The other day, my husband was complaining that I did not take him with me to (Japanese mainland-style) soba restaurants. This was a bit of a surprise, as I assumed he mostly just tolerated my soba-eating habit and did not care for it as much… perhaps after eating it several times he has grown to enjoy it as I do. So I told him of a new Japanese soba restaurant I had heard of here in Okinawa, located in the old foreign housing neighborhood of Minatogawa 港川 in Urasoe, an area known for trendy little restaurants; he immediately says he is going there for lunch, if I want to meet him there… and off I go.

As a reminder, Okinawa soba (noodles made from regular flour, always served in hot pork broth) is quite different than mainland Japanese soba, made from buckwheat (buckwheat is actually called soba 蕎麦 in Japanese). Okinawa soba always feels like a misnomer to me since it is not made from buckwheat, and many foreigners here do not know what mainland soba is!

Anyway, I drove over to the neighborhood and checked the map on the sign at the entrance, but it was not labeled, so I followed GoogleMaps. I found the building that looked just like the picture online, but again, no signs or labels! I went to the entrance and sure enough this was it; my husband showed up a minute later. We chose one of the tables and started perusing the menu. What I did not realize was this was a special type of mainland soba 日本蕎麦– Izumo soba 出雲蕎麦! Izumo soba is darker and more aromatic than other mainland soba because the buckwheat hull is left on and ground up when making the soba flour. It also makes it a little chewier I think.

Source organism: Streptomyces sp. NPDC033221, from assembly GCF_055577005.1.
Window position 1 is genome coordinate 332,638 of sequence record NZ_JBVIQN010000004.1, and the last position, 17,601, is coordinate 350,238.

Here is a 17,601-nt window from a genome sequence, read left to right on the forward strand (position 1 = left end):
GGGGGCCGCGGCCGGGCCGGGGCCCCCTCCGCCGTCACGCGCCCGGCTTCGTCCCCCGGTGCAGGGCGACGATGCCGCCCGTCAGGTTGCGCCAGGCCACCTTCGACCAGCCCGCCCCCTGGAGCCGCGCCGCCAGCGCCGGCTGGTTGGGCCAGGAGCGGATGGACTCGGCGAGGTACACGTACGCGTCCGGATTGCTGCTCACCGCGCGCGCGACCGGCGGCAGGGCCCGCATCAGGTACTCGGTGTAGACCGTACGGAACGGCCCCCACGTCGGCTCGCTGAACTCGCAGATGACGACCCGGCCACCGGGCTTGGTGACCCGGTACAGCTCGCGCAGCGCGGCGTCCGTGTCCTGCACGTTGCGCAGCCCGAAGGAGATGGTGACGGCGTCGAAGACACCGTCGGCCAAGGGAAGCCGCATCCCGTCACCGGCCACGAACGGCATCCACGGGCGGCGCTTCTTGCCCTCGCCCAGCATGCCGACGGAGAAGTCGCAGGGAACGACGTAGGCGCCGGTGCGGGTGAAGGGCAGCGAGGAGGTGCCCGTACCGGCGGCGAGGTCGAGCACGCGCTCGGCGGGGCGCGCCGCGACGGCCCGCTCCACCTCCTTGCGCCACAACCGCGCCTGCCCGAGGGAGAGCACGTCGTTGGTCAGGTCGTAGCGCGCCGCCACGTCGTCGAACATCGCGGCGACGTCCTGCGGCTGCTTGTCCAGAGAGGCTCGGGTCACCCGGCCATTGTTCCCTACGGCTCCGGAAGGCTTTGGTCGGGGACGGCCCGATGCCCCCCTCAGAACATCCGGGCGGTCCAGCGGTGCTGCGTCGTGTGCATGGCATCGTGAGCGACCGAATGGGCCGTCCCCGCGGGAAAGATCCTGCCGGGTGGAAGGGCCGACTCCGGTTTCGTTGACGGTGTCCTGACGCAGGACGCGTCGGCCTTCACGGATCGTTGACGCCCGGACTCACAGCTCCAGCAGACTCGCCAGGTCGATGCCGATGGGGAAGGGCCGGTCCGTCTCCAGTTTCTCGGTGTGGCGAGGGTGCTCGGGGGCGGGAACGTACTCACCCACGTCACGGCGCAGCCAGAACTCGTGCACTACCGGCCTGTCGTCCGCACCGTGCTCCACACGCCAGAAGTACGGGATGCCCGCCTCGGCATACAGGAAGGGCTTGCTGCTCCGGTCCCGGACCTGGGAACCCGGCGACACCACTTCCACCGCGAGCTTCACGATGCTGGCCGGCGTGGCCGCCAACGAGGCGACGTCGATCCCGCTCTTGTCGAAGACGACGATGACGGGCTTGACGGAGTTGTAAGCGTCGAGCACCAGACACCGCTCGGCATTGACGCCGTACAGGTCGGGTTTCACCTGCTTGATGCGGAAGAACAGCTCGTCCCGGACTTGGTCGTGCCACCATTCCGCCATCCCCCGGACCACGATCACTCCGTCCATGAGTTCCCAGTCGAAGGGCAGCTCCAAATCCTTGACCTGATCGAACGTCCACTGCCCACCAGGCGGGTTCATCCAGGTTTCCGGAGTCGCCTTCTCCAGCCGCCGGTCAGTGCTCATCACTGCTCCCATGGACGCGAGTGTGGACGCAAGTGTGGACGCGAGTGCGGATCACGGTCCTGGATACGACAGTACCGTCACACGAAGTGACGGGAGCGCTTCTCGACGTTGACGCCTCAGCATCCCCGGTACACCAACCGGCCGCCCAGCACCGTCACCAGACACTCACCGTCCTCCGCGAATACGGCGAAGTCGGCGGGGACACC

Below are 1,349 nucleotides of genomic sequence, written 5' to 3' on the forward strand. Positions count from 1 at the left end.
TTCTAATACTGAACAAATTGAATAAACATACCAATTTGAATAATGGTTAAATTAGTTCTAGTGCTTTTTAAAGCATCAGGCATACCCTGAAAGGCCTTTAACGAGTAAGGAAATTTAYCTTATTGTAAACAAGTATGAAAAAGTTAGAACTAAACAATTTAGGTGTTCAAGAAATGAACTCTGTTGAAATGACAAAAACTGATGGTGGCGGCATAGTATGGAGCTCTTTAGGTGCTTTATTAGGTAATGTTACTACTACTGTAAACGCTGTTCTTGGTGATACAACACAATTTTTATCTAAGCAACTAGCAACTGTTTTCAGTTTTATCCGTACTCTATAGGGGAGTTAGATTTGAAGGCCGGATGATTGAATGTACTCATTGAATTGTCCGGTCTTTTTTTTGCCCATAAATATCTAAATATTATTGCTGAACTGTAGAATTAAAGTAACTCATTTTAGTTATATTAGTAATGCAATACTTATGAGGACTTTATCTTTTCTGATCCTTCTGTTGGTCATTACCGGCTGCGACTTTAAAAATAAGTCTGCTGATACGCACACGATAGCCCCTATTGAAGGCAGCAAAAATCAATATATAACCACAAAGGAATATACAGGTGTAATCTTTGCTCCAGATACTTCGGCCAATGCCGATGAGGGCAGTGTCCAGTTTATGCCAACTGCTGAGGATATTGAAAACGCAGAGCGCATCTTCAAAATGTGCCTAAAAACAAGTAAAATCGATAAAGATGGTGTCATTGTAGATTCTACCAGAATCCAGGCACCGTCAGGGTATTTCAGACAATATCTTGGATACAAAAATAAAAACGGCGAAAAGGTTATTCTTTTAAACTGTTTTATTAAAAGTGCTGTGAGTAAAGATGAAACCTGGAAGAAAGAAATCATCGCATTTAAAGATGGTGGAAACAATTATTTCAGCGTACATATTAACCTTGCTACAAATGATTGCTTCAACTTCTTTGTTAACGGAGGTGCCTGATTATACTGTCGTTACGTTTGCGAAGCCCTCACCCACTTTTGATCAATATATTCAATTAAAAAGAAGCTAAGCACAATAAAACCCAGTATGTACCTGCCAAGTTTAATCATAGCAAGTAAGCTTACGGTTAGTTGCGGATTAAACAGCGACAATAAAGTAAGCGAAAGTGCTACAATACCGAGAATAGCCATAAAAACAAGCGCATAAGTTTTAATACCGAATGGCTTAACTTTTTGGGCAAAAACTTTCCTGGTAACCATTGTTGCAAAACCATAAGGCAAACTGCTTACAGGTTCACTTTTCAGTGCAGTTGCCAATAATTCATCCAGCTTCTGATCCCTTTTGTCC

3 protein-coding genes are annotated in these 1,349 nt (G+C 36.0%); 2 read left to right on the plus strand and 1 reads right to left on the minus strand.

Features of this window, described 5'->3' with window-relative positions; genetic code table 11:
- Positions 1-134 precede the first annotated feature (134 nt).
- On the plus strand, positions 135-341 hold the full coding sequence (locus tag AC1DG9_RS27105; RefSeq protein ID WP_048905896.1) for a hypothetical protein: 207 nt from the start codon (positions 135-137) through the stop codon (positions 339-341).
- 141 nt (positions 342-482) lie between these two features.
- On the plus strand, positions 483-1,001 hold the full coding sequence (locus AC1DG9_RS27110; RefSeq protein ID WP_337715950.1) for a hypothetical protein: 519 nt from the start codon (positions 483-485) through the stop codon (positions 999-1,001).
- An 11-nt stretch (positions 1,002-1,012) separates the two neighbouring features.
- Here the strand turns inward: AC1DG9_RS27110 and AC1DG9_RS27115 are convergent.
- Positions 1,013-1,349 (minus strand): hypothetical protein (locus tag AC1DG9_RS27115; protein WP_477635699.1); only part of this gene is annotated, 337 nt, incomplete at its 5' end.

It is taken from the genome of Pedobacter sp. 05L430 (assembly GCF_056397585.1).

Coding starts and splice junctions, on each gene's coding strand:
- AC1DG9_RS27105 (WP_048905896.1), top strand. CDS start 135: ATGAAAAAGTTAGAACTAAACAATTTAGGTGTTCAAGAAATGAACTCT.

We ended up both choosing 2-tier 二段 warigo 割子 soba; this is considered the smaller size, 3-tier 三段 is the medium size, and 4 or 5 tiers for big appetites. We also split a 2-person size tempura, because what better to accompany soba than crispy tempura!

Warigo 割子 is round lacquered boxes stacked in tiers to serve the soba. It is particularly unique because unlike dipping soba, this soba you pour toppings and tsuyu (sauce for soba) into the first tier of noodles, mix and eat! When you finish, you take the leftover sauce and add it to the next tier of noodles, refresh the toppings and tsuyu, and continue this pattern until you finish. This was our first time eating soba in this way.

After we finished our noodles, the soba-yu 蕎麦湯 came out; it was thicker and more flavorful than others I have had. We poured our leftover broth into it and drank up to finish the meal.

address for 手打ち日本蕎麦 松平 Matsudaira: 2 Chome-19-3 Minatogawa, Urasoe, Okinawa Prefecture 901-2134

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